EDITORIAL: University’s eco-friendly plan is facade
Money is administration’s priority, not environment
After the leaking of the Paradise Papers last month, the Rutgers community was informed that in order to avoid paying domestic taxes on its endowment money, the University was — EnCap Energy Capital Fund IX-C, that invests in oil and gas companies.
This news came as a shock to some, considering the University’s commitment to an environmentally friendly 2030 Master Plan and the administration’s pledge to support the “We Are Still In” campaign, which supports the implementation of the Paris climate accords on college campuses after President Donald J. Trump’s withdrawal from the international agreement. To some, these contradictions between how Rutgers appears outwardly and how it behaves behind closed doors is unsettling.
By promoting a plan for renewable energy on campus and then covertly going against that plan by investing in fossil fuels, the University’s actions seem hypocritical — but only when one assumes that the University is implementing a plan for renewable energy in the name of environmental ethics. If the administration’s main goal is not a positive environmental impact, but rather fiscal pragmatism, then they are not necessarily acting hypocritically — they are simply acting unethically, which is equally bad.
The University has presumably saved millions as a result of investing in offshore accounts to avoid domestic taxes, which in turn would leave more money to be spent on the school’s expansion and improvement. According to a Rutgers University Student Assembly (RUSA) report, by reducing its carbon footprint by 444,509 metric tons of carbon dioxide since 2009, Rutgers—New Brunswick has saved in operational expenses.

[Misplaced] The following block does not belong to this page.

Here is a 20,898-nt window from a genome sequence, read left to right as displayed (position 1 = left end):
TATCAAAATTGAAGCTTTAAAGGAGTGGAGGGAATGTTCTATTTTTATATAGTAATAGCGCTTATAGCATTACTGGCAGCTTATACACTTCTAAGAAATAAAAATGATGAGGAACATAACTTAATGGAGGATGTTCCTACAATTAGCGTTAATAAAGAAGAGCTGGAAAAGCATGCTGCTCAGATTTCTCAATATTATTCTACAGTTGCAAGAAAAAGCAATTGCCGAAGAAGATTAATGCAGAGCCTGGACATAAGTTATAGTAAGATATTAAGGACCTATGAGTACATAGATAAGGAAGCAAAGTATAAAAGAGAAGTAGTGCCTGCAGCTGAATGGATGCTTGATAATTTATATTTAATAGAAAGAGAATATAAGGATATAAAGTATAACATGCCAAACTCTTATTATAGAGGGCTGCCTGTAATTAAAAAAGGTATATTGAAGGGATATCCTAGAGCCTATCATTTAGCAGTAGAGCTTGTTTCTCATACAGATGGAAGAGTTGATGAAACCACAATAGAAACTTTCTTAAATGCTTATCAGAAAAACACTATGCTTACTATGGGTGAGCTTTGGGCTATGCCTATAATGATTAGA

When viewing the University’s actions through a lens that includes the oil investments, we can see that Rutgers’ plan to go green is likely not about the environment, but most likely about the money. The administration’s projected image of eco-friendliness may be merely a facade to keep the community’s eye off of its apparent miserliness.
Even if the University only plans to go green for the sake of saving money, it is still important that environmentally-friendly policies are adopted and implemented. If Rutgers cuts down on its fossil fuel emissions, the endowment money would likely still be invested in oil. While the University still contributes to fossil fuel emissions and climate change by investing in such companies, at least the school’s total environmental impact can be reduced through proper policy.
The University is savvy when it comes to saving money and managing to keep tuition reasonable, and students surely appreciate the hopeful long-term goals of the administration. With that said, it is disheartening to see a blatant lack of transparency on Rutgers’ end. The University has yet to make a statement regarding the Paradise Papers and the information that was revealed. If the administration was to do so and explain the method to its madness or why its contradictory behavior is the best course of action, perhaps it would be able to garner more respect from the community. As of now, we are left with only the clear fact that the University says one thing, and does another.
RUSA and the Rutgers community must continue to push for green policies and 100 percent renewable resources. We cannot directly control what the University itself does behind closed doors, but we can keep fighting for what we believe is the right thing to do. When it comes to protecting the environment, there is only so much that the community itself can do. Despite Rutgers’ involvement in the “We Are Still In” pledge, we are still waiting on the administration to show us that it is, in fact, in.
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